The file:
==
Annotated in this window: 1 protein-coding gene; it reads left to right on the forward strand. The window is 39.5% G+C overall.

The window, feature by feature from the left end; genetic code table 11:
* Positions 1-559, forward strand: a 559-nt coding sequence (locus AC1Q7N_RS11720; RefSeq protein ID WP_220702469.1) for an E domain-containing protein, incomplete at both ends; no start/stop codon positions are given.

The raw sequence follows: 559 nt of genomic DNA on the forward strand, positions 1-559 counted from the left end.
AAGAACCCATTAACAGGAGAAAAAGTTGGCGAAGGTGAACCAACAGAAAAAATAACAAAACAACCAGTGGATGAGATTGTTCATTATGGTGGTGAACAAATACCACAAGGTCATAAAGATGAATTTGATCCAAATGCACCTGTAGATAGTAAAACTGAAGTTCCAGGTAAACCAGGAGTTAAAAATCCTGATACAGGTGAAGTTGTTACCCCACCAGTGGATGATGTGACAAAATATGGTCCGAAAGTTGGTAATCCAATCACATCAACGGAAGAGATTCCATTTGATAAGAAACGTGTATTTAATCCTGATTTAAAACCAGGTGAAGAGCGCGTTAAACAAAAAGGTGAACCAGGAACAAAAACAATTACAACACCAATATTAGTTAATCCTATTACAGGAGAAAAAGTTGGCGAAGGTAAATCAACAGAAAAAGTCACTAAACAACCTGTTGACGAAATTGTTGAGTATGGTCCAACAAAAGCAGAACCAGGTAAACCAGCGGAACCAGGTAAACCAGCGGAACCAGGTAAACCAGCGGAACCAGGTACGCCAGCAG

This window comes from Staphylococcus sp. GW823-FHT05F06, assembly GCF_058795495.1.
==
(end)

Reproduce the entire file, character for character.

Annotated in this window: 1 protein-coding gene; it reads left to right on the forward strand. The window is 39.5% G+C overall.

The window, feature by feature from the left end; genetic code table 11:
* Positions 1-559, forward strand: a 559-nt coding sequence (locus AC1Q7N_RS11720; RefSeq protein ID WP_220702469.1) for an E domain-containing protein, incomplete at both ends; no start/stop codon positions are given.

The raw sequence follows: 559 nt of genomic DNA on the forward strand, positions 1-559 counted from the left end.
AAGAACCCATTAACAGGAGAAAAAGTTGGCGAAGGTGAACCAACAGAAAAAATAACAAAACAACCAGTGGATGAGATTGTTCATTATGGTGGTGAACAAATACCACAAGGTCATAAAGATGAATTTGATCCAAATGCACCTGTAGATAGTAAAACTGAAGTTCCAGGTAAACCAGGAGTTAAAAATCCTGATACAGGTGAAGTTGTTACCCCACCAGTGGATGATGTGACAAAATATGGTCCGAAAGTTGGTAATCCAATCACATCAACGGAAGAGATTCCATTTGATAAGAAACGTGTATTTAATCCTGATTTAAAACCAGGTGAAGAGCGCGTTAAACAAAAAGGTGAACCAGGAACAAAAACAATTACAACACCAATATTAGTTAATCCTATTACAGGAGAAAAAGTTGGCGAAGGTAAATCAACAGAAAAAGTCACTAAACAACCTGTTGACGAAATTGTTGAGTATGGTCCAACAAAAGCAGAACCAGGTAAACCAGCGGAACCAGGTAAACCAGCGGAACCAGGTAAACCAGCGGAACCAGGTACGCCAGCAG

This window comes from Staphylococcus sp. GW823-FHT05F06, assembly GCF_058795495.1.